New Report: The Case For Investing in Primary Health Care Workers
The evidence is clear: health workers are an investment, not a cost.
The Frontline Health Workers Coalition (FHWC) recently released a new report in English and French urging policymakers and donors to invest in health workers to reach global health goals, including universal health coverage; climate resilience; and pandemic preparedness, prevention, and response.
The Case for Investing in Primary Health Care Workers: Achieving Universal Health Coverage and Improving Health Equity summarizes recent findings on return on investment in health workers, and particularly in primary health care workers. It highlights key advocacy messages and provides five top policy recommendations for investing in health workers.
The authors, all members of the FHWC Technical Committee, stress that current funding for the global health workforce is insufficient to meet population needs. Governments must mobilize resources to reach the Abuja Declaration target of dedicating at least 15% of national budgets to health, and 57% to health workers. And donors should prioritize partnering with countries to fill gaps for health workforce strengthening.
The Frontline Health Workers Coalition released and promoted the report during the United Nations General Assembly last month, when heads of state gathered in New York. Coalition members are now sharing it with US Congress and ministries of health and finance in Africa and Asia. Members will also highlight the report at upcoming key regional conferences, including during the International Conference on Public Health in Africa on November 27 - 30.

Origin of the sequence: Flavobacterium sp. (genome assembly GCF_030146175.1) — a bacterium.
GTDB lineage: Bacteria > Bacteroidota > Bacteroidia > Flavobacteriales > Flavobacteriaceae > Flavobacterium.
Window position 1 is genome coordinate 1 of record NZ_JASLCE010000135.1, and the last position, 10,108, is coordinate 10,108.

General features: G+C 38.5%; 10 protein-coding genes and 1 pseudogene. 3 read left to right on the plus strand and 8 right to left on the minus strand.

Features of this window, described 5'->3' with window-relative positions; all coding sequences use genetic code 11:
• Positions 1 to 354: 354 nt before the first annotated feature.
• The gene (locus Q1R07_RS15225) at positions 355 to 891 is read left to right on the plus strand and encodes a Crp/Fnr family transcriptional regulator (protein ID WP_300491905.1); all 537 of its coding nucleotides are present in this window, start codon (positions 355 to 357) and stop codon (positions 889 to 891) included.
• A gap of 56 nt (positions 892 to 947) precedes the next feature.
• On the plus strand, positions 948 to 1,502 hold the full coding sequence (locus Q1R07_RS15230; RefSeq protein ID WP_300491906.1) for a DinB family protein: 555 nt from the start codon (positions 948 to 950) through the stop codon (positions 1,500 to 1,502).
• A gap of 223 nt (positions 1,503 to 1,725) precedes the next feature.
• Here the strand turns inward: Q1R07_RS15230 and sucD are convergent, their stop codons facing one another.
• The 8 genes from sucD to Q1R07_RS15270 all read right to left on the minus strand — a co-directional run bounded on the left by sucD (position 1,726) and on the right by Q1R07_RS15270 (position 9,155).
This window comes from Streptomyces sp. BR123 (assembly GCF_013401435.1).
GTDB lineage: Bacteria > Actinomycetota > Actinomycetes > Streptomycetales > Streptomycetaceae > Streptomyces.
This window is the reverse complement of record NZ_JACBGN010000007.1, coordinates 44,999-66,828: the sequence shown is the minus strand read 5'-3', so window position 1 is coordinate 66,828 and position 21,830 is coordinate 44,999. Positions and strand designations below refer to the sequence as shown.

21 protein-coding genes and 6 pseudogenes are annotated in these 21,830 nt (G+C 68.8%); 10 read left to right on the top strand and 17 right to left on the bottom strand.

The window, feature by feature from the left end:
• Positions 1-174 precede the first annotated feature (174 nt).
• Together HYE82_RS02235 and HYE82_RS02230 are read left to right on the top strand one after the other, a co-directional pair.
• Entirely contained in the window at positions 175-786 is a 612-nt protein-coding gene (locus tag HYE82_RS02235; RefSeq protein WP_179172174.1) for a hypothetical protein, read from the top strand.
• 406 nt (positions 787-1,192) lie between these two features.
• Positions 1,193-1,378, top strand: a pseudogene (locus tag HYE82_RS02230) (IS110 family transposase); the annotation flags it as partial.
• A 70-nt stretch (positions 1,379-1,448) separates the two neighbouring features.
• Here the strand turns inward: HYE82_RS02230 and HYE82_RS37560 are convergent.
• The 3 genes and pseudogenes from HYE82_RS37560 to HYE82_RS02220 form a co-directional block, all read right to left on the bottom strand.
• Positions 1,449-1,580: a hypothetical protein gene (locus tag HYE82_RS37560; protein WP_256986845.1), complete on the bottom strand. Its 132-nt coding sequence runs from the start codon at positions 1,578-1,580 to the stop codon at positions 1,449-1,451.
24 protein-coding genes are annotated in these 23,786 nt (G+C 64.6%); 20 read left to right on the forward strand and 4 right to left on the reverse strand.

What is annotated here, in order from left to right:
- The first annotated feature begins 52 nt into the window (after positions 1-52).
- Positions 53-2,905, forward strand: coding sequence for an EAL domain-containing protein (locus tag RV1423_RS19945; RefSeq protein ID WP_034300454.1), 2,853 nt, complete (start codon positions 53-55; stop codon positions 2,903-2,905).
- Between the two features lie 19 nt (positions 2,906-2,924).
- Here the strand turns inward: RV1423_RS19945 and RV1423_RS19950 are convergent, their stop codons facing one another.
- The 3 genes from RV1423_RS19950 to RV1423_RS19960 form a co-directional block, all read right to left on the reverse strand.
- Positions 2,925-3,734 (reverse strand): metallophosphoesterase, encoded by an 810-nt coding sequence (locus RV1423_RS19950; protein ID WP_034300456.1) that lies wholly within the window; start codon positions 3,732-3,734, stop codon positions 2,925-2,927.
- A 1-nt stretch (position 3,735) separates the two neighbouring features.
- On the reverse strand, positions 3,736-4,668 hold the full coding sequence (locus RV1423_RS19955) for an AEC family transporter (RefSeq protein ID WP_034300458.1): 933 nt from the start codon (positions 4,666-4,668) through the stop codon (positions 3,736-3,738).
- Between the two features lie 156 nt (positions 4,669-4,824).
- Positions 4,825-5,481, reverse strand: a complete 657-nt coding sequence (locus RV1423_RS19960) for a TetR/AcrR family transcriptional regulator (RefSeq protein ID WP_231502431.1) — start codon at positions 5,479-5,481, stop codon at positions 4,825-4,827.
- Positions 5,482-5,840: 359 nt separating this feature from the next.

Key Messages in Report
- Adequate investment in health workers is crucial for achieving the United Nations’ Sustainable Development Goal 3 (Ensure healthy lives and promote well-being for all at all ages), necessitating increased health financing for workforce recruitment, development, training, and retention.
- Weak primary health care systems worsened by the COVID-19 pandemic have caused a global decrease in life expectancy, disproportionately affecting low- and middle-income countries (LMICs) and vulnerable populations.
- Investing in primary health care and frontline health workers has the potential to save millions of lives, increase life expectancy by 3.7 years, and promote health equity.
- Despite a surplus of unemployed health workers in several LMICs, many countries struggle to meet the international minimum target of health workers per population with the WHO projecting a global shortage of 10 million by 2030.
- The primary health care workforce—the backbone of high-performing health systems—offers a strong return on investment, potentially up to 10:1, with community health workers offering high financial and social returns, preventing deaths, and contributing to economic growth.
- Investment in nurses and midwives, who are mostly female, yields improved health outcomes, education opportunities, job prospects, gender equity, and global health security.
- Governments must mobilize domestic resources for health workers to bridge funding gaps and meet the 15% Abuja Declaration target, and international donors can support these efforts.
Lire le rapport en en français : https://www.frontlinehealthworkers.org/sites/default/files/2023-11/La%20n%C3%A9cessit%C3%A9%20d%E2%80%99investir.pdf.